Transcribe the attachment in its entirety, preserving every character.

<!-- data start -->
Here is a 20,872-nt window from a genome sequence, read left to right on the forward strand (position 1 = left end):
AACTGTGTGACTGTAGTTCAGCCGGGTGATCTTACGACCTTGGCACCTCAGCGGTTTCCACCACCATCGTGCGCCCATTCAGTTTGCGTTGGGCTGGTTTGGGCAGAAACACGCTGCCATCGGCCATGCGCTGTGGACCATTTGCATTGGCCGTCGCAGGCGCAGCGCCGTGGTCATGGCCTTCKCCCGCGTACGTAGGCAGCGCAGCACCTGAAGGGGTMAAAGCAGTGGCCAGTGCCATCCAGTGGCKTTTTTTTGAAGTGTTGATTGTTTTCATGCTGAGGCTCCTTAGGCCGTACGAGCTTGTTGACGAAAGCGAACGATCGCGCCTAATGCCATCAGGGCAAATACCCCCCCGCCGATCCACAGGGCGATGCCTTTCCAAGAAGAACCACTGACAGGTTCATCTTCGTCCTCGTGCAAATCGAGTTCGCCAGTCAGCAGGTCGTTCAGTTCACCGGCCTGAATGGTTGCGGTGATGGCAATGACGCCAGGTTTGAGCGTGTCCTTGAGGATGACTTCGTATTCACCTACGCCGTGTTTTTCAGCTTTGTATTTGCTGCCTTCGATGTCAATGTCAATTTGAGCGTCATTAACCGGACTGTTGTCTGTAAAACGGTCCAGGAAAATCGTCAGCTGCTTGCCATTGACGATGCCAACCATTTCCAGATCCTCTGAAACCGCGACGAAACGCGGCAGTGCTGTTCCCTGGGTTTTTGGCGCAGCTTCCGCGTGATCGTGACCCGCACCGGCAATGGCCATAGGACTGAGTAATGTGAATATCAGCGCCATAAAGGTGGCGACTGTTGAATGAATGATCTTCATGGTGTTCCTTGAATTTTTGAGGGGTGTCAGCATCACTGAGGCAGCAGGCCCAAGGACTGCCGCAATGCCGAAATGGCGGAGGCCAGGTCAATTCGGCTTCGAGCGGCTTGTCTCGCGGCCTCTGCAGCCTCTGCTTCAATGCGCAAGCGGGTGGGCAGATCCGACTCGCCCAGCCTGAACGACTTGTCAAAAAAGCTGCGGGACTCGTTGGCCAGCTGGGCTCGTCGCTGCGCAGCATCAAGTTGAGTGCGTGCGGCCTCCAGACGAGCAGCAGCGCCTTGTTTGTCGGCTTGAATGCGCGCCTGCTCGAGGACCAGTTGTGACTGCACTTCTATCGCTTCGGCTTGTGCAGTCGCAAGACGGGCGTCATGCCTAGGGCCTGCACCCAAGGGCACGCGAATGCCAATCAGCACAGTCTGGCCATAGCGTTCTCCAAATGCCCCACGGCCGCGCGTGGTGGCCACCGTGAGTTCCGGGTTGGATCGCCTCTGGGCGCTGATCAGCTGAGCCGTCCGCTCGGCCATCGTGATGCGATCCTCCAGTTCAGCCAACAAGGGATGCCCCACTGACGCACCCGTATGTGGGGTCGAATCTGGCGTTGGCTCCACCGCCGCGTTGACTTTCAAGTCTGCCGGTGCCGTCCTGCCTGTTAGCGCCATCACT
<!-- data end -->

Here is a 20,872-nt window from a genome sequence, read left to right on the forward strand (position 1 = left end):
AACTGTGTGACTGTAGTTCAGCCGGGTGATCTTACGACCTTGGCACCTCAGCGGTTTCCACCACCATCGTGCGCCCATTCAGTTTGCGTTGGGCTGGTTTGGGCAGAAACACGCTGCCATCGGCCATGCGCTGTGGACCATTTGCATTGGCCGTCGCAGGCGCAGCGCCGTGGTCATGGCCTTCKCCCGCGTACGTAGGCAGCGCAGCACCTGAAGGGGTMAAAGCAGTGGCCAGTGCCATCCAGTGGCKTTTTTTTGAAGTGTTGATTGTTTTCATGCTGAGGCTCCTTAGGCCGTACGAGCTTGTTGACGAAAGCGAACGATCGCGCCTAATGCCATCAGGGCAAATACCCCCCCGCCGATCCACAGGGCGATGCCTTTCCAAGAAGAACCACTGACAGGTTCATCTTCGTCCTCGTGCAAATCGAGTTCGCCAGTCAGCAGGTCGTTCAGTTCACCGGCCTGAATGGTTGCGGTGATGGCAATGACGCCAGGTTTGAGCGTGTCCTTGAGGATGACTTCGTATTCACCTACGCCGTGTTTTTCAGCTTTGTATTTGCTGCCTTCGATGTCAATGTCAATTTGAGCGTCATTAACCGGACTGTTGTCTGTAAAACGGTCCAGGAAAATCGTCAGCTGCTTGCCATTGACGATGCCAACCATTTCCAGATCCTCTGAAACCGCGACGAAACGCGGCAGTGCTGTTCCCTGGGTTTTTGGCGCAGCTTCCGCGTGATCGTGACCCGCACCGGCAATGGCCATAGGACTGAGTAATGTGAATATCAGCGCCATAAAGGTGGCGACTGTTGAATGAATGATCTTCATGGTGTTCCTTGAATTTTTGAGGGGTGTCAGCATCACTGAGGCAGCAGGCCCAAGGACTGCCGCAATGCCGAAATGGCGGAGGCCAGGTCAATTCGGCTTCGAGCGGCTTGTCTCGCGGCCTCTGCAGCCTCTGCTTCAATGCGCAAGCGGGTGGGCAGATCCGACTCGCCCAGCCTGAACGACTTGTCAAAAAAGCTGCGGGACTCGTTGGCCAGCTGGGCTCGTCGCTGCGCAGCATCAAGTTGAGTGCGTGCGGCCTCCAGACGAGCAGCAGCGCCTTGTTTGTCGGCTTGAATGCGCGCCTGCTCGAGGACCAGTTGTGACTGCACTTCTATCGCTTCGGCTTGTGCAGTCGCAAGACGGGCGTCATGCCTAGGGCCTGCACCCAAGGGCACGCGAATGCCAATCAGCACAGTCTGGCCATAGCGTTCTCCAAATGCCCCACGGCCGCGCGTGGTGGCCACCGTGAGTTCCGGGTTGGATCGCCTCTGGGCGCTGATCAGCTGAGCCGTCCGCTCGGCCATCGTGATGCGATCCTCCAGTTCAGCCAACAAGGGATGCCCCACTGACGCACCCGTATGTGGGGTCGAATCTGGCGTTGGCTCCACCGCCGCGTTGACTTTCAAGTCTGCCGGTGCCGTCCTGCCTGTTAGCGCCATCACT